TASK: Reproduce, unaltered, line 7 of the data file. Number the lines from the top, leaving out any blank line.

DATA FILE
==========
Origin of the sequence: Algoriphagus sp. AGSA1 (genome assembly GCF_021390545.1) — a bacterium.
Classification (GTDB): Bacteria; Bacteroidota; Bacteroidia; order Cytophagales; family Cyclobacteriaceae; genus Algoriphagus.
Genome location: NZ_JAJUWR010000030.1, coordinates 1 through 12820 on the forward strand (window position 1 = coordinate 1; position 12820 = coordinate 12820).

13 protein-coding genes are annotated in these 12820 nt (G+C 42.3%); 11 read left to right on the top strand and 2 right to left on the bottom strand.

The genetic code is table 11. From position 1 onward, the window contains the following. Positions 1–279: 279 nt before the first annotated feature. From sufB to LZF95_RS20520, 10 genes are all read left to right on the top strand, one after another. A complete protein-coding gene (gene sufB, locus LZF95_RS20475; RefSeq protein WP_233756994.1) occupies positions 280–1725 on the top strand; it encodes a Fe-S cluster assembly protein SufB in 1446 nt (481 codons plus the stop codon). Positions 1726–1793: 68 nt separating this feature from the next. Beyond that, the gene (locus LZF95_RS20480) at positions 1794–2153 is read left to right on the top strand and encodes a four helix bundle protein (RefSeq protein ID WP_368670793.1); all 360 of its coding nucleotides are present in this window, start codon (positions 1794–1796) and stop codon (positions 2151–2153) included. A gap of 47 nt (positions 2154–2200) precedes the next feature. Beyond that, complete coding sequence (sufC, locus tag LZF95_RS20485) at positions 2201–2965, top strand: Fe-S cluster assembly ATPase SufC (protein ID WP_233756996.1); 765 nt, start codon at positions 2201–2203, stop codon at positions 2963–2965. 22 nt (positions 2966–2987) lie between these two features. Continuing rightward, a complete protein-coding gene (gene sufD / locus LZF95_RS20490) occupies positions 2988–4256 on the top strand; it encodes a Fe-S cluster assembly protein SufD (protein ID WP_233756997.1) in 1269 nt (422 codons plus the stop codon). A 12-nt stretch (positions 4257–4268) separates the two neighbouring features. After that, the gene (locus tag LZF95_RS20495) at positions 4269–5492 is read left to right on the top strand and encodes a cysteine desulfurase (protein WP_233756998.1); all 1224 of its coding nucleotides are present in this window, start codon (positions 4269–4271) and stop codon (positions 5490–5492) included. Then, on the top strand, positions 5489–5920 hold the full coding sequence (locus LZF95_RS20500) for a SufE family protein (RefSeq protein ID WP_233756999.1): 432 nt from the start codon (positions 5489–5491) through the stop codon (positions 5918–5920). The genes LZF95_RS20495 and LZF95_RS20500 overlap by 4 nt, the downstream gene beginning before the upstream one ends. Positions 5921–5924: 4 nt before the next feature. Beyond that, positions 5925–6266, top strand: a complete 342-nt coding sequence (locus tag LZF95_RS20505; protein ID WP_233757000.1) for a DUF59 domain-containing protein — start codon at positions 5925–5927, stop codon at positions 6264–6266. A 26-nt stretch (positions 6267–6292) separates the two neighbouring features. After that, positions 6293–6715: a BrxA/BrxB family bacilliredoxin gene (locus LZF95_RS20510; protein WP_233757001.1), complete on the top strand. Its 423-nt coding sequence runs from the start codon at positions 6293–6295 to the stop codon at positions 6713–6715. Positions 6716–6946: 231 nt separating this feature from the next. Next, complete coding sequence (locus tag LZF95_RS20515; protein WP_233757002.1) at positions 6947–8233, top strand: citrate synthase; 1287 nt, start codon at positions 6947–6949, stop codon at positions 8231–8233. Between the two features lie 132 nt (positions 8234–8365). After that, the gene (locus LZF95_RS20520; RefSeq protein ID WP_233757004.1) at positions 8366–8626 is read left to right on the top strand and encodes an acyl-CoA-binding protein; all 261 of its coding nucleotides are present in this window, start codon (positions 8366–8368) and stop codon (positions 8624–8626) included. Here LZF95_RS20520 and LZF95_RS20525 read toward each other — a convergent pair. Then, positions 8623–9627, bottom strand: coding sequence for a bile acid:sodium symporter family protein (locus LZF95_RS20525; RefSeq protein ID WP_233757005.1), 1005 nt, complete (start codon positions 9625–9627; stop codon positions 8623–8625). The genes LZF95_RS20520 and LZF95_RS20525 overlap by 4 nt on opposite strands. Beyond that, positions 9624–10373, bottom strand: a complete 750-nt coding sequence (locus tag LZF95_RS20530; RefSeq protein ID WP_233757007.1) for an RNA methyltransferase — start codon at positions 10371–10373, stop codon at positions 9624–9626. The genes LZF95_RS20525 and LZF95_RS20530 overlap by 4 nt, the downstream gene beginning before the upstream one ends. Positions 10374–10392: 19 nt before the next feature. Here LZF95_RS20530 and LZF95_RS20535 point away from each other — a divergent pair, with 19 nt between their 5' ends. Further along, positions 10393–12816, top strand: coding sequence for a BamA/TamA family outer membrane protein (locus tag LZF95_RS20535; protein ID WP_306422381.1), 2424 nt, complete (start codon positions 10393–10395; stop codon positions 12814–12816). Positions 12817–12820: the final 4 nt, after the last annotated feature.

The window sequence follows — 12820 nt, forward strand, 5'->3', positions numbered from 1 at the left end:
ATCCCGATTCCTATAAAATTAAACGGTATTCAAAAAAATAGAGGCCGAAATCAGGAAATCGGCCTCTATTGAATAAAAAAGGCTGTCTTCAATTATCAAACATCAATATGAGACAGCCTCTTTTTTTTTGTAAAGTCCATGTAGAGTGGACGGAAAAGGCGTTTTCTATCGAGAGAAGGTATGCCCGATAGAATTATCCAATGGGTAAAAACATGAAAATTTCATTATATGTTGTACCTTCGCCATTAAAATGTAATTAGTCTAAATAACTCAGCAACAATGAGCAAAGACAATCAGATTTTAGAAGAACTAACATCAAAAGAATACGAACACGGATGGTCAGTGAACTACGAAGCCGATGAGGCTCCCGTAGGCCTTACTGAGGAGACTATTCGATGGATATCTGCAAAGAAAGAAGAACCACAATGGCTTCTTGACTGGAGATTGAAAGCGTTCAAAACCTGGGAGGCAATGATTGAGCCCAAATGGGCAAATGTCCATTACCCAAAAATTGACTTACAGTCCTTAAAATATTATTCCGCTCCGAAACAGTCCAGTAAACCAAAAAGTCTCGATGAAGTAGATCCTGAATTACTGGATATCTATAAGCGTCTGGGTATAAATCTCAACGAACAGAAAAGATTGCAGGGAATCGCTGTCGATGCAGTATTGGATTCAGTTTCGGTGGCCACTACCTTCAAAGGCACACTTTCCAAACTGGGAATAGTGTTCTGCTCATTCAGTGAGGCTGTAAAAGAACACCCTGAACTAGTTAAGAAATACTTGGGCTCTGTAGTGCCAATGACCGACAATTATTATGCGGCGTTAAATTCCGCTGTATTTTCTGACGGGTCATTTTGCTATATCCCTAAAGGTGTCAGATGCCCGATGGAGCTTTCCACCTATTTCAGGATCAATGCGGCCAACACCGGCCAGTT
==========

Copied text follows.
ATCCCGATTCCTATAAAATTAAACGGTATTCAAAAAAATAGAGGCCGAAATCAGGAAATCGGCCTCTATTGAATAAAAAAGGCTGTCTTCAATTATCAAACATCAATATGAGACAGCCTCTTTTTTTTTGTAAAGTCCATGTAGAGTGGACGGAAAAGGCGTTTTCTATCGAGAGAAGGTATGCCCGATAGAATTATCCAATGGGTAAAAACATGAAAATTTCATTATATGTTGTACCTTCGCCATTAAAATGTAATTAGTCTAAATAACTCAGCAACAATGAGCAAAGACAATCAGATTTTAGAAGAACTAACATCAAAAGAATACGAACACGGATGGTCAGTGAACTACGAAGCCGATGAGGCTCCCGTAGGCCTTACTGAGGAGACTATTCGATGGATATCTGCAAAGAAAGAAGAACCACAATGGCTTCTTGACTGGAGATTGAAAGCGTTCAAAACCTGGGAGGCAATGATTGAGCCCAAATGGGCAAATGTCCATTACCCAAAAATTGACTTACAGTCCTTAAAATATTATTCCGCTCCGAAACAGTCCAGTAAACCAAAAAGTCTCGATGAAGTAGATCCTGAATTACTGGATATCTATAAGCGTCTGGGTATAAATCTCAACGAACAGAAAAGATTGCAGGGAATCGCTGTCGATGCAGTATTGGATTCAGTTTCGGTGGCCACTACCTTCAAAGGCACACTTTCCAAACTGGGAATAGTGTTCTGCTCATTCAGTGAGGCTGTAAAAGAACACCCTGAACTAGTTAAGAAATACTTGGGCTCTGTAGTGCCAATGACCGACAATTATTATGCGGCGTTAAATTCCGCTGTATTTTCTGACGGGTCATTTTGCTATATCCCTAAAGGTGTCAGATGCCCGATGGAGCTTTCCACCTATTTCAGGATCAATGCGGCCAACACCGGCCAGTT